The alliance with the Catholic Church makes the government’s case of Polish exceptionalism especially strong: historically, being Polish has meant being Catholic as well. Adoration of the Polish nation is a public modus operandi, and it is practiced by both the authorities and the Church. It permeates social life, especially schooling, where teaching of Catholicism is obligatory. (Students can take ethics instead of religion, but even there they are taught Catholicism as the supreme source of morals.) This political alliance with the Church dates back to the 1930s. Indeed, today we have a wholesale resurrection of the virulent nationalism of the 1930s.

Of course, the Poland of today is different from the Poland of before the Second World War. That Poland was multinational, with one-third of its population composed of minorities. It was also located within different borders: as a result of previous wars, it now contains what was German territory, and its former eastern parts have been lopped off. Today’s Poland is a country of one ethnicity and one religion, with minorities comprising less than 1 percent of the population, fulfilling the dream of the prewar right-wing National Democracy Party. This dream was realized through the enormous violence of the Second World War and postwar ethnic cleansings—a violence that has been inscribed onto the map of Poland and may be one of the reasons the country today lacks a feeling of stability. Indeed, the vocabulary of Polish political life would lead one to believe that Poland is besieged by internal and external enemies. The government actively mobilizes its supporters against the threat of invading Muslims, LGBT+ people who corrupt the youth, feminists who do not want to have more children, unpatriotic intellectuals, and let’s not forget the Jews, who take away Polish property and blacken the name of Poland throughout the world.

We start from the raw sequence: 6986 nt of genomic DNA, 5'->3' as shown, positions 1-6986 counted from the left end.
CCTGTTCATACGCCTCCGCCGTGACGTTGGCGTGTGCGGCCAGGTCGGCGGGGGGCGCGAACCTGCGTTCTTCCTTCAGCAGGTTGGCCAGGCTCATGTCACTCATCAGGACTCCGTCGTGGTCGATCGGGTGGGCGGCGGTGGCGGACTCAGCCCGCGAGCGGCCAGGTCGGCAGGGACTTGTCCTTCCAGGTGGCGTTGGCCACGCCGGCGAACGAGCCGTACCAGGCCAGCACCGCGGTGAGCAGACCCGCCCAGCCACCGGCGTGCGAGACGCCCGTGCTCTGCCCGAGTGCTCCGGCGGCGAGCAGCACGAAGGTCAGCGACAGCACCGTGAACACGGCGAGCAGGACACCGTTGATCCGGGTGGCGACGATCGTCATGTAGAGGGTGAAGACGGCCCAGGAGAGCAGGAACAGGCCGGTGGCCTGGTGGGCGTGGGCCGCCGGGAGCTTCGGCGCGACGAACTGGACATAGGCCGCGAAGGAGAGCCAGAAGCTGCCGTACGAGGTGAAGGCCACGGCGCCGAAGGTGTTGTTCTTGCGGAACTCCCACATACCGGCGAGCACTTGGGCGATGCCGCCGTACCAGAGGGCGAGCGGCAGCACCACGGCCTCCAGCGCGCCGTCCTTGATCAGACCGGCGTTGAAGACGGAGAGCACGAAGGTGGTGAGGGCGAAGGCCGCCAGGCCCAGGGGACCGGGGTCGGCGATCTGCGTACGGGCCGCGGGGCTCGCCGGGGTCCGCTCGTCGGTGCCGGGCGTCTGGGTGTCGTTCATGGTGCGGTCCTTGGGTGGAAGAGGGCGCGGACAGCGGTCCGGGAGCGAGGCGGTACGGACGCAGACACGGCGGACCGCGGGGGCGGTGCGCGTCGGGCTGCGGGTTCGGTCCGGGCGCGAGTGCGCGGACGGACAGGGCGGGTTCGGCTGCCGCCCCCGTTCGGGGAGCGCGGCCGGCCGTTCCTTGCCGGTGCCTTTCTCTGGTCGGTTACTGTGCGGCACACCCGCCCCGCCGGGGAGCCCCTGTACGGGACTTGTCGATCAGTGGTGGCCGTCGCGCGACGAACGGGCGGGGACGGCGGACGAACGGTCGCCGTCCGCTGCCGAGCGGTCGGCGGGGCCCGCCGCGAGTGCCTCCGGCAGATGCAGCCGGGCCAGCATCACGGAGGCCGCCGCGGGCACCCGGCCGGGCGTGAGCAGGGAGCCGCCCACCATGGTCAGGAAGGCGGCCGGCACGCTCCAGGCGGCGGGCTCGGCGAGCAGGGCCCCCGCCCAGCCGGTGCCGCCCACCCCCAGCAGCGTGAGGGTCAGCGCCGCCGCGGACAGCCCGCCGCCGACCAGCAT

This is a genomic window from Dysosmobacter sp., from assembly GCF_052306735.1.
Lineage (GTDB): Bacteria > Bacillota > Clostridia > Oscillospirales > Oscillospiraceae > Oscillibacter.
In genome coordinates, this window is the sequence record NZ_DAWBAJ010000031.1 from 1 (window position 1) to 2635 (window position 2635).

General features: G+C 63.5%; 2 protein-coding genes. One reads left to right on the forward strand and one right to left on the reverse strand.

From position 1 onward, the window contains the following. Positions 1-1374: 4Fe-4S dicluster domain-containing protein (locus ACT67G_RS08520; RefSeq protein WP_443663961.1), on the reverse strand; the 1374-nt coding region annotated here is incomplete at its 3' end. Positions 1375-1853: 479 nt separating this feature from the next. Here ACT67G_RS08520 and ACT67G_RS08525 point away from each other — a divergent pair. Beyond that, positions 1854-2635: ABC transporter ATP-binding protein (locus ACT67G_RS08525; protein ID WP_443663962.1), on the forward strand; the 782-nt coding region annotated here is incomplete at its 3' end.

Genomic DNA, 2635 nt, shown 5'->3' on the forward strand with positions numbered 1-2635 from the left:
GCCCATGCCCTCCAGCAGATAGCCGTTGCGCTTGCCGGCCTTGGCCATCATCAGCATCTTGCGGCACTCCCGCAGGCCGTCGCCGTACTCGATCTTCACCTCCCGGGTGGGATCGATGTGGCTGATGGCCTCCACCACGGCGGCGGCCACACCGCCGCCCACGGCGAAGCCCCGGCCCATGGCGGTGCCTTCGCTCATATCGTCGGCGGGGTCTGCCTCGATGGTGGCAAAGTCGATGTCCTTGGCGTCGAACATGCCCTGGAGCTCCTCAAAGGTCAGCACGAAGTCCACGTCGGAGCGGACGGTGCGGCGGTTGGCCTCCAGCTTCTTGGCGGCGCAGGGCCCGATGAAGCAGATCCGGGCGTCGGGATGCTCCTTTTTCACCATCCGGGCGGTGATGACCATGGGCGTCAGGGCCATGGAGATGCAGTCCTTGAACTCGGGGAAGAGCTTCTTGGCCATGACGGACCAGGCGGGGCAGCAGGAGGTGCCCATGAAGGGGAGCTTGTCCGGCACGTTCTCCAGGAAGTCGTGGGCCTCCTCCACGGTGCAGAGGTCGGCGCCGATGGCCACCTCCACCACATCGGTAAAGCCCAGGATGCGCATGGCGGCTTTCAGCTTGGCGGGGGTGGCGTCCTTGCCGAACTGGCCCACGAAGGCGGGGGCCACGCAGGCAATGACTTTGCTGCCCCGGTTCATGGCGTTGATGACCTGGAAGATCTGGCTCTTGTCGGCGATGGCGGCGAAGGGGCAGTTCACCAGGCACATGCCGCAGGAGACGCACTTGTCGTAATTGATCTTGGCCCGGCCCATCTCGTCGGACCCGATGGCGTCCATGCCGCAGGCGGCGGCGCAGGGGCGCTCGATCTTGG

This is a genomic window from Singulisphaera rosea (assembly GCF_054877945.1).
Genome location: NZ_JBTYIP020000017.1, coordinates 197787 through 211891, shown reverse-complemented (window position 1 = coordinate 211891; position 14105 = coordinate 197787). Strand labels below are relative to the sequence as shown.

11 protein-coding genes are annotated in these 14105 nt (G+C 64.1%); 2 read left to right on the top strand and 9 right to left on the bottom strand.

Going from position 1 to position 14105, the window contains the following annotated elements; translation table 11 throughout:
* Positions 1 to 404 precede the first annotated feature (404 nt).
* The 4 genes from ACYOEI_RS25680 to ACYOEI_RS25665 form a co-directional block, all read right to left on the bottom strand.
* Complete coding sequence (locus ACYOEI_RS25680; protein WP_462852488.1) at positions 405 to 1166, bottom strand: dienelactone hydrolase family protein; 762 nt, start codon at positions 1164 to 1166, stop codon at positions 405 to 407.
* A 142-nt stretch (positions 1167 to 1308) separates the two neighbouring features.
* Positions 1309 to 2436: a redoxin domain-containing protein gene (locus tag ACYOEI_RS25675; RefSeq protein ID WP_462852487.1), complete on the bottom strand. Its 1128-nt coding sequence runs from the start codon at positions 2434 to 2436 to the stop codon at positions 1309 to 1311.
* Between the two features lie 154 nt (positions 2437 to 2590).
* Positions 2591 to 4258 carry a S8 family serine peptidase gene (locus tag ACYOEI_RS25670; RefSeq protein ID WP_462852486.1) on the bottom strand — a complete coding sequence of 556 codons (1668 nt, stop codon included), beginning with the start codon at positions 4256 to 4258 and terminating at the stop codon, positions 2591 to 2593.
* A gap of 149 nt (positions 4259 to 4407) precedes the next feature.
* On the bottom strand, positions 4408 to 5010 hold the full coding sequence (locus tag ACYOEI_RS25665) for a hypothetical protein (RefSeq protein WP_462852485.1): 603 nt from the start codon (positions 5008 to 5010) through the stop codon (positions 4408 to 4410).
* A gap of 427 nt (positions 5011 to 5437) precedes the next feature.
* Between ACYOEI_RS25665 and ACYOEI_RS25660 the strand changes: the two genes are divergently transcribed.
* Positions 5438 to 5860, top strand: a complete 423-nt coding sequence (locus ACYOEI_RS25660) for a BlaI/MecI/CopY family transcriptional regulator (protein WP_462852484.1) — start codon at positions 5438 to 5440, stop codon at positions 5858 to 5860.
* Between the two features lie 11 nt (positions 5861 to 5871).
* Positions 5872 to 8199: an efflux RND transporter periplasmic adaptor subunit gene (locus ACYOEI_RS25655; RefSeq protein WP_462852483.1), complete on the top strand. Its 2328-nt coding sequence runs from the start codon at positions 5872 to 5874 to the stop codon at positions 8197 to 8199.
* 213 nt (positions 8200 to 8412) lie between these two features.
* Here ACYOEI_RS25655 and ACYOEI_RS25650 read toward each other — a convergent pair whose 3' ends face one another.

What the Poland of the 1930s and the Poland of today do share is an effort by the governing class to mold the identity of the nation, to make nationhood superior to citizenship, ethnic community superior to civic commitment. Prioritizing nation and church over civic engagement leaves democracy vulnerable: democracy has no foundation outside of itself. No nation, god, or king will guarantee it; only the equality of a citizenry that is willing to govern and be governed can do so. In Poland today, the adoration of the nation and the alliance of the state with the Church are systematically undermining what remains of the political and institutional structures introduced by the accession to the European Union.